If you fear that you will not act justly towards the orphans, marry such women as seem good to you, two, three, four; but if you fear you will not be equitable, then only one, or what your right hands own; so it is likelier you will not be partial. (Qur’an 4:3)
This verse is the basis for Islamic polygamy, allowing a man to take as many as four wives, as long as he believes he is able to “deal justly” with all of them. But justice in these circumstances is in the eye of the beholder. Ibn Kathir says this the requirement to deal justly with one”s wives is no big deal, since treating them justly isn’t the same as treating them equally: “it is not obligatory to treat them equally, rather it is recommended. So if one does so, that is good, and if not, there is no harm on him.”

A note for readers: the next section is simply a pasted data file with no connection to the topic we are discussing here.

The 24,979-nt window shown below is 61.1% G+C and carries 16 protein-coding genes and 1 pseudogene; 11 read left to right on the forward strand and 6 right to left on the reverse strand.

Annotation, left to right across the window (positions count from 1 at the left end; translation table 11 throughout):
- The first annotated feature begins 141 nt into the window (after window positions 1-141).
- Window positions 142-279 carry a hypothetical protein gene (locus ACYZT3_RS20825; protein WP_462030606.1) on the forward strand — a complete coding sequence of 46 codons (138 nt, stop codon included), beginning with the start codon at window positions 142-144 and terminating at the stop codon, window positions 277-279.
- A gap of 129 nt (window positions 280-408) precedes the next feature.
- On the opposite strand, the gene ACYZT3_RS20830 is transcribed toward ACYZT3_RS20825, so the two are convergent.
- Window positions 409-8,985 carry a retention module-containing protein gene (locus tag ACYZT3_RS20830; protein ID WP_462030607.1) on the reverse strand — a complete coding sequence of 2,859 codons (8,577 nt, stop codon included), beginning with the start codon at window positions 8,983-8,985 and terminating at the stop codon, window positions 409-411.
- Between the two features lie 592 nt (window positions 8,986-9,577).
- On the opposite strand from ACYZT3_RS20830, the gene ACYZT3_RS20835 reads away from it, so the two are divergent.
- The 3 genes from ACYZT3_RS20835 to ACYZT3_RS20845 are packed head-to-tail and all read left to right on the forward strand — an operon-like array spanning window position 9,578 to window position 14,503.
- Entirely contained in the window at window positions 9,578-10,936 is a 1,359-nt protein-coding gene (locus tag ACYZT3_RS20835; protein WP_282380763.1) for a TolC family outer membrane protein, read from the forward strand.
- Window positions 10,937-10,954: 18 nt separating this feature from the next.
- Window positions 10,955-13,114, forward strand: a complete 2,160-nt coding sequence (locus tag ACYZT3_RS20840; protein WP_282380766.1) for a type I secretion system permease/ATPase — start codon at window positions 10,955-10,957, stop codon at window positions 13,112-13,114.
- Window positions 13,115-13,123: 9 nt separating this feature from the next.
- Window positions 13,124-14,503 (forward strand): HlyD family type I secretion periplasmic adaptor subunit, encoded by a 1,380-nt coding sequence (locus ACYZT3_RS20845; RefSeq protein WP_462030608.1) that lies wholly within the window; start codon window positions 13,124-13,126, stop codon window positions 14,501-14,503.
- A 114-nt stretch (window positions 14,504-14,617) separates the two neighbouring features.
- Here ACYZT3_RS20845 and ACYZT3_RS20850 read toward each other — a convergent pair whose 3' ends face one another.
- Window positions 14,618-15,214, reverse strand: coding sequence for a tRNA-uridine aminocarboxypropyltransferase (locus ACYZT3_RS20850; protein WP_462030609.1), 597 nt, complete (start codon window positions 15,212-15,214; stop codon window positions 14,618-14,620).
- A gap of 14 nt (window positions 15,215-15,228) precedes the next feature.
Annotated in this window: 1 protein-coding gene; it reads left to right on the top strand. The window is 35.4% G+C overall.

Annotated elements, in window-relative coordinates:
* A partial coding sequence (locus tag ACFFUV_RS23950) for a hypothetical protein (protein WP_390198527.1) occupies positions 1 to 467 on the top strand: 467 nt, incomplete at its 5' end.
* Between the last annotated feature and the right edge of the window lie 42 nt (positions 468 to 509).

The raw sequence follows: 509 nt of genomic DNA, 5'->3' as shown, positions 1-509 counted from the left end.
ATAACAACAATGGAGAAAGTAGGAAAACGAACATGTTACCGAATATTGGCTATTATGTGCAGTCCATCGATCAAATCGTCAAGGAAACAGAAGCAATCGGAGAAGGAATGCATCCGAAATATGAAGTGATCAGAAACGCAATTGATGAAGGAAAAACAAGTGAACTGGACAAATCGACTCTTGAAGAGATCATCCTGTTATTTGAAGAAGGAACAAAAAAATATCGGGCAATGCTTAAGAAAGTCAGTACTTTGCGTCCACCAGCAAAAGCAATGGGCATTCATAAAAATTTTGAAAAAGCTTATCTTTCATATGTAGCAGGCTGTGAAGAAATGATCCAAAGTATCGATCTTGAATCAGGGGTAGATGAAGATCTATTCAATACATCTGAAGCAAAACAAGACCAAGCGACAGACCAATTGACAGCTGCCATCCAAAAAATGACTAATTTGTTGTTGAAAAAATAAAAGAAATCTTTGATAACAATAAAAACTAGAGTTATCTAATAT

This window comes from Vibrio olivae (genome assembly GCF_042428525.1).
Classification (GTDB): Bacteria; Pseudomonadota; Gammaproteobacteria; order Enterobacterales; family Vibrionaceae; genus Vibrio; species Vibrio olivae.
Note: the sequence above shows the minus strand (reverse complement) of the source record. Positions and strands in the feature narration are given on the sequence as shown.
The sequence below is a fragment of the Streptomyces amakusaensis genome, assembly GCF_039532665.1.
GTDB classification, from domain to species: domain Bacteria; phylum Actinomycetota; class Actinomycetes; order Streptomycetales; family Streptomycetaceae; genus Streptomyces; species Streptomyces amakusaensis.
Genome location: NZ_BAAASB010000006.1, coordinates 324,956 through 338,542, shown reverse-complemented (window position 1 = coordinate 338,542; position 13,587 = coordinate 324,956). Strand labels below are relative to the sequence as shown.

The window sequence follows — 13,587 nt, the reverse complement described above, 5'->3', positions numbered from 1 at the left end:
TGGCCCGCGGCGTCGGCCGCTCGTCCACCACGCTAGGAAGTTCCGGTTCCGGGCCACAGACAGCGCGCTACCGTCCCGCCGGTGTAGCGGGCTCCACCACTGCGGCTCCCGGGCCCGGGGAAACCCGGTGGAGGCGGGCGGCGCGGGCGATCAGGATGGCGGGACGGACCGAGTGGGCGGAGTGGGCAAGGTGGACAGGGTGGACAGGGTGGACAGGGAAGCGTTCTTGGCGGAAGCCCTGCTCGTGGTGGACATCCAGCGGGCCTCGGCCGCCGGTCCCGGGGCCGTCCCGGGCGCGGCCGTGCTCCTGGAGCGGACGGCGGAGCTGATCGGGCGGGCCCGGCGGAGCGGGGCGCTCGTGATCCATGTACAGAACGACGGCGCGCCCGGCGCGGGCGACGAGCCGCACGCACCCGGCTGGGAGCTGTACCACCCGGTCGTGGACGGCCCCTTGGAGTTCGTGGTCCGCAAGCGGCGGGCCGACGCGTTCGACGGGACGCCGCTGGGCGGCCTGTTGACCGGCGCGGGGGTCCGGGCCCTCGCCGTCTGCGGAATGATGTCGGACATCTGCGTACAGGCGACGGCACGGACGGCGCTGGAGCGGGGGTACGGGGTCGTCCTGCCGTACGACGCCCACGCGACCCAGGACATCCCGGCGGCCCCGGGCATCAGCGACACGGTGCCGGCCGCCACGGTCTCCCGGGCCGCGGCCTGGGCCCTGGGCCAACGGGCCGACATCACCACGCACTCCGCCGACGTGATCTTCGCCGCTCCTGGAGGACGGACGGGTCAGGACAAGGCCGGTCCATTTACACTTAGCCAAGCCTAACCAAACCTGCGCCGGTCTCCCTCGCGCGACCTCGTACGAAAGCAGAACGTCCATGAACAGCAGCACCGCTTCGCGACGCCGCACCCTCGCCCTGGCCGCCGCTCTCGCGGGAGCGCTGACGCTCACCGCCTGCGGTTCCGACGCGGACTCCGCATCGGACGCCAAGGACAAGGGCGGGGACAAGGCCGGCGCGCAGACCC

In Kigali last week, thousands of mourners trekked through a thick predawn fog to converge on Amahoro Stadium. By midmorning, in hot, raking sunshine, they filled the stands.
The Army band, with sousaphones flashing, marched to the center of the field, arrayed itself there on a round stage, and began softly playing solemn hymns. President Paul Kagame arrived, along with a dozen other sitting and former heads of state from Africa and Europe. The sky clouded over. The air smelled like rain.
A tall man in a brown suit appeared on the stage. He said that he was Fidel, a genocide survivor, and he started to tell how he was supposed to have been killed. Then the screaming began. The first voice was like a gull’s, a series of wild, high keening cries; the next was lower and slower, strangled with ache, but growing steadily louder in a drawn-out crescendo; after that came a frantic, full-throated babbling—a cascade of terrible, terrified pleading wails.